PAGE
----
By a Newsnet reporter

A Conservative MP has admitted that Scotland drew the short straw when the UK Government decided to house nuclear weapons on the Clyde.

In an interview with the Real News website, Mark Garnier, the Conservative MP for Wyre Forest in Worcestershire, also admitted that the siting of Trident nuclear missiles in Scotland is "undemocratic", given that opinion polls consistently show that a majority of Scots want rid of the weapons system.

However the privately educated MP went on to argue that "someone is going to draw the short straw", with the implication that the defence policies of Westminster are more important than the democratic will of the Scottish people. 

Mr Garnier and his party believe that Westminster's desire to maintain a nuclear weapons capability overrides the desire of Scots to be rid of the weapons of mass destruction.

Asked for a response to the fact that a majority of Scots oppose Trident and want it to be removed from Scotland, Mr Garnier said:

"Arguably it is undemocratic.  But we have to look at the protection of the British Isles, Great Britain, the United Kingdom, as well as the Western world.

"You know, someone's going to draw the short straw in that.  That's not a very satisfactory answer, I know, to the people in Scotland, but we have to have it somewhere, and Faslane is a deep-water harbour which is where they can go safely."

Conservative MP Mark Garnier on the siting of WMD in Scotland



The renewal of Trident was a Conservative manifesto pledge in the last general election.  The party have always maintained that the UK must retain a nuclear weapons capacity.  

Labour's position on nuclear weapons is far more confused.  While in office, Labour governments have proven as enthusiastic as the Conservatives in their support of nuclear weapons, although some in the party, such as Scottish leader Johann Lamont - while a backbench MSP - have voiced their opposition to nuclear weapons.  Ms Lamont has not made a public statement on Trident since becoming Labour's Holyrood leader.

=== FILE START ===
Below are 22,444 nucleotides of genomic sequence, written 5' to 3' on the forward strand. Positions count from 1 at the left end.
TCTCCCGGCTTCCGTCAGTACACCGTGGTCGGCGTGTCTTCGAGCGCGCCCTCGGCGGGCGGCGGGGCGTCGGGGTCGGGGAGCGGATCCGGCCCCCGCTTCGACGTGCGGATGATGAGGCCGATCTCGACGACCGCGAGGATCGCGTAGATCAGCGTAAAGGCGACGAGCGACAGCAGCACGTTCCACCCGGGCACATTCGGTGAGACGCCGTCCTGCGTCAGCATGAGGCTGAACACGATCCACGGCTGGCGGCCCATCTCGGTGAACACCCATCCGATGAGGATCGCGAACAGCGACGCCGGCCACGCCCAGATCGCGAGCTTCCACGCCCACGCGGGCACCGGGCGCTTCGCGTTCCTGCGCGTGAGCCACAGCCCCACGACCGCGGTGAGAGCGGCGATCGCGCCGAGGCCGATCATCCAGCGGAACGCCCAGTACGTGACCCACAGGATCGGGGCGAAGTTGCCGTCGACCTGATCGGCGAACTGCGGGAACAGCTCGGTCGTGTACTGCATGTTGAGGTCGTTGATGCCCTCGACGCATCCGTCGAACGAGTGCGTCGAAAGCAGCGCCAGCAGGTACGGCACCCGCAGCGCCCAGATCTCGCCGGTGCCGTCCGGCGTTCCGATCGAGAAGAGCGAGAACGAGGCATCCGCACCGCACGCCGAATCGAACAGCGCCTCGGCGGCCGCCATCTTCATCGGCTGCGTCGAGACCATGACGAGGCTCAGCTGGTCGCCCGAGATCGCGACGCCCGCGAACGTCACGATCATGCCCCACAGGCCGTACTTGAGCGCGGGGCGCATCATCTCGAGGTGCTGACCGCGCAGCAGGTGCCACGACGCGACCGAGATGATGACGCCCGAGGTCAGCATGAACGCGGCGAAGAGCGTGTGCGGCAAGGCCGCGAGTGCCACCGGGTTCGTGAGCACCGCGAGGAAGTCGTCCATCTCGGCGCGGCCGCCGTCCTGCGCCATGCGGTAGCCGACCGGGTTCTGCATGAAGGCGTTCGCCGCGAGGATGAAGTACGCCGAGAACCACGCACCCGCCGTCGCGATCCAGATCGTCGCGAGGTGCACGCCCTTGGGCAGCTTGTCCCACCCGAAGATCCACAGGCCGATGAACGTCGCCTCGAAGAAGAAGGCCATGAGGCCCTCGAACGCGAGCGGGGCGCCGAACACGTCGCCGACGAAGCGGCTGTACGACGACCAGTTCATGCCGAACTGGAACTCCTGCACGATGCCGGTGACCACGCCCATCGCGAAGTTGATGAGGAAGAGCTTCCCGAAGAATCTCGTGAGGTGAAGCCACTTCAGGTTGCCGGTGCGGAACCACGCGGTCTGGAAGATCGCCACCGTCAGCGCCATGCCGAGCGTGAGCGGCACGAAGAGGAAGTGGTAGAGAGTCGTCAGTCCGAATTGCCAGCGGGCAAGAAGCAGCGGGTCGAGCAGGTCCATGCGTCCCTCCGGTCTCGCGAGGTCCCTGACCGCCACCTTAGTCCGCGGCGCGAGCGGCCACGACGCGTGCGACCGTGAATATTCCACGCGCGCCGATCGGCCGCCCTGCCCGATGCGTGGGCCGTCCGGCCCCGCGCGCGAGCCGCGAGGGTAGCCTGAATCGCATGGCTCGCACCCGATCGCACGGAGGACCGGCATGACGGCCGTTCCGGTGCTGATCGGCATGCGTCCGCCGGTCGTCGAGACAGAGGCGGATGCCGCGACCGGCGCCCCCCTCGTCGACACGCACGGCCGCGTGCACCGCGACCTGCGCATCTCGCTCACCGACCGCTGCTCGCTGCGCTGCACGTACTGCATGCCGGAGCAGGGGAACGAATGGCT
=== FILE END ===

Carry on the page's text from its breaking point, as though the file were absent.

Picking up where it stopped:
Each Trident warhead has an explosive power equal to 100 kilotons of conventional high explosive, 8 times the power of the atomic bomb that was dropped on Hiroshima in 1945.  There are four submarines in the Trident programme, each carrying an estimated 8 missiles.  Each missile can carry up to 5 warheads, giving the entire system a destructive capacity equal to 1280 Hiroshimas.

It is believed that as many as 250,000 people died as a result of the Hiroshima bomb, those killed in the blast, or who died shortly after due to radiation poisioning, and those who died later due to illnesses caused by exposure to the fallout.  The Trident missile system has the potential to kill 320,000,000 people, about half of Europe.

The initial costs of Trident renewal were assessed at between £15–20 billion in an MoD white paper published in 2006.  The plans to renew the nuclear weapons system were passed by the House of Commons in March 2007, under a Labour Government.  95 Labour MPs rebelled, but the motion was passed with the support of the Conservatives.